Mike Vickers' Blog

March 10, 2012

The Guiding Spirit of Co-operation – Montaigne

Filed under: economics, History in the making, Politics — derryvickers @ 10:03 pm

Yet me say straight away that this blog comes straight from an article on Montaigne in The Guardian Weekly by Richard Sennett.  Who is Richard Sennett – well I find that he is a musician turned philosopher ; he is Professor of Sociology at the London School of Economics and University Professor of the Humanities at New York University – clearly a man not to be trifled with.  Sennett currently is working on a project called ‘Homo Faber,’ exploring material ways of making culture. The first book in this series is The Craftsman, published in 2008; subsequent volumes are Together: The Rituals, Pleasures, and Politics of Cooperation, published in 2012.  And it is the last book that relates to Montaigne of which he looks to have a real affinity with.  You can read the whole article at

http://www.guardian.co.uk/books/2012/feb/10/richard-sennett-montaigne-cooperation

But the points that really have got to me are Michel de Montaigne (1533-92) inserted a question into an essay written many years before: “When I am playing with my cat, how do I know she is not playing with me?” which of course begs the question as to whether cars have consciousness; but this is not Montaigne’s point.  As the article goes on to say a lack of mutual understanding shouldn’t keep us from engaging with others.  Montaigne was a seigneur but was interested in people active in everyday crafts on his estate. Taking an interest in others, on their own terms, Sennett thinks is perhaps the most radical aspect of Montaigne’s writing.  He says that Montaigne thinks empathy rather than sympathy is the cardinal social virtue.  Co-operation is the way forward; we should be looking outward.  We should recognize and accept others differences; Sennett believes that Montaigne is the dawn of the modern era but that era is still to come.  Sennett considers that the US and the UK in particular are failing with the distance between the elite and the mass increasing – ‘us against them’ and ‘you are on your own’.  He is particularly caustic that ‘The new capitalism permits power to detach itself from authority, the elite living in global detachment from responsibilities to others on the ground, especially during times of economic crisis.’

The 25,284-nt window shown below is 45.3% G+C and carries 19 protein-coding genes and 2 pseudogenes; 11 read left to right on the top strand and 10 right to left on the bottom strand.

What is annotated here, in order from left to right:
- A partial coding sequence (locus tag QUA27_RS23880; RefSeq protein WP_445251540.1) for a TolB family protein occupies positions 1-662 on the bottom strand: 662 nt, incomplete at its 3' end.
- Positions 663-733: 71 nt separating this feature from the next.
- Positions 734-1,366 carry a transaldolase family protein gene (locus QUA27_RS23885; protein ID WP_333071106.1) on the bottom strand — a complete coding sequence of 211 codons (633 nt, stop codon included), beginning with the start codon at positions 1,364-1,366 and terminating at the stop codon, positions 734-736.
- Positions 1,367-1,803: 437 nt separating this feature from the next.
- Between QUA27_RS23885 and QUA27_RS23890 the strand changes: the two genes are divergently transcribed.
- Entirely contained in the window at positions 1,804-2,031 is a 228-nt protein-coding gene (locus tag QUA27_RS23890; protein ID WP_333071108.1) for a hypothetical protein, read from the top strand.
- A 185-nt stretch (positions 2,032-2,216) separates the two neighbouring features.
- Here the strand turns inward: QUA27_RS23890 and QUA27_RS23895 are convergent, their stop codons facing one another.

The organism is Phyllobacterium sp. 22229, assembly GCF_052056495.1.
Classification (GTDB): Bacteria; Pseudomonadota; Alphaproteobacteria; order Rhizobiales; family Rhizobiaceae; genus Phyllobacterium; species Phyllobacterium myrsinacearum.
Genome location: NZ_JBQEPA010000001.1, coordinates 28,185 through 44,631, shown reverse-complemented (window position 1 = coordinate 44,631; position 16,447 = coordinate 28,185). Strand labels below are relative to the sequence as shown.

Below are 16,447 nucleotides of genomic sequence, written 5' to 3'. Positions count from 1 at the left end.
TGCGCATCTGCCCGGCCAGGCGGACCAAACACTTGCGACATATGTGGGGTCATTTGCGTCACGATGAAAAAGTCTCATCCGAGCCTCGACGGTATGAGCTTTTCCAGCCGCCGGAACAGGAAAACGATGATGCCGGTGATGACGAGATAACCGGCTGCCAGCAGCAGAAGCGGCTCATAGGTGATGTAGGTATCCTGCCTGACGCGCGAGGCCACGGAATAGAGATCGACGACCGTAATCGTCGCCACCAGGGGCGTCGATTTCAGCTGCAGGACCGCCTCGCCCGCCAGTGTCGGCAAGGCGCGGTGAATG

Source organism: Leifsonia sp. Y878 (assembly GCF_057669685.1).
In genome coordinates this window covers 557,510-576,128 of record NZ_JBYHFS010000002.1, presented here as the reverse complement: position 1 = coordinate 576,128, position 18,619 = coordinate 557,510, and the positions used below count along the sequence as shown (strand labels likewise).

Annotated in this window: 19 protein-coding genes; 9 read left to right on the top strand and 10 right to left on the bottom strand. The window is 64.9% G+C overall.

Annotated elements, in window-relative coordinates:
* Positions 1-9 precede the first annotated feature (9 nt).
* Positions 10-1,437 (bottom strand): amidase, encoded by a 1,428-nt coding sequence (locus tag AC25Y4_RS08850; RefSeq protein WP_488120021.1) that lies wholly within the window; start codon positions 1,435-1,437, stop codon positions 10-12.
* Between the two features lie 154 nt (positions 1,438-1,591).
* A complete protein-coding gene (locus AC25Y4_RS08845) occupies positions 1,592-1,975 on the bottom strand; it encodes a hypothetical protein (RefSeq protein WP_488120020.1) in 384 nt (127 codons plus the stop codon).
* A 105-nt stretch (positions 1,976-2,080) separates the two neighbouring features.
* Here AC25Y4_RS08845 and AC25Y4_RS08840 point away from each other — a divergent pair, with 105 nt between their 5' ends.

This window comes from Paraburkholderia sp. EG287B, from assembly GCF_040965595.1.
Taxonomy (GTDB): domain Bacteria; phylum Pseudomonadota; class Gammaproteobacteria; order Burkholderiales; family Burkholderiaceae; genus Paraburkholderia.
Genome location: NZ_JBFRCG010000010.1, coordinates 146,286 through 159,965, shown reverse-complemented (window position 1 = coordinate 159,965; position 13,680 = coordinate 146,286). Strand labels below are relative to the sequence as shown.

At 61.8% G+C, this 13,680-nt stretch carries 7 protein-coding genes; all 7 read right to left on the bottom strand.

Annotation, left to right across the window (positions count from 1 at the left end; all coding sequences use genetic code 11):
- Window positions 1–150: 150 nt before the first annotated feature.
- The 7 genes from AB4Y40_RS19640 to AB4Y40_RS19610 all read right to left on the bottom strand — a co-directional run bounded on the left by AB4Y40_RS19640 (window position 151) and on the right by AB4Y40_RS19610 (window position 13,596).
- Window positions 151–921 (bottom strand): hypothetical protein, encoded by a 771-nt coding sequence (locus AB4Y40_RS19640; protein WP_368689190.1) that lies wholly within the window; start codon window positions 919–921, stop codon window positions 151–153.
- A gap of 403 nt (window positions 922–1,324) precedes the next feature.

To me this is a powerful article and I shall go out and get Sennett’s latest book and hope to find more of Montaigne in it.  Without co-operation with those we disagree with we are lost.

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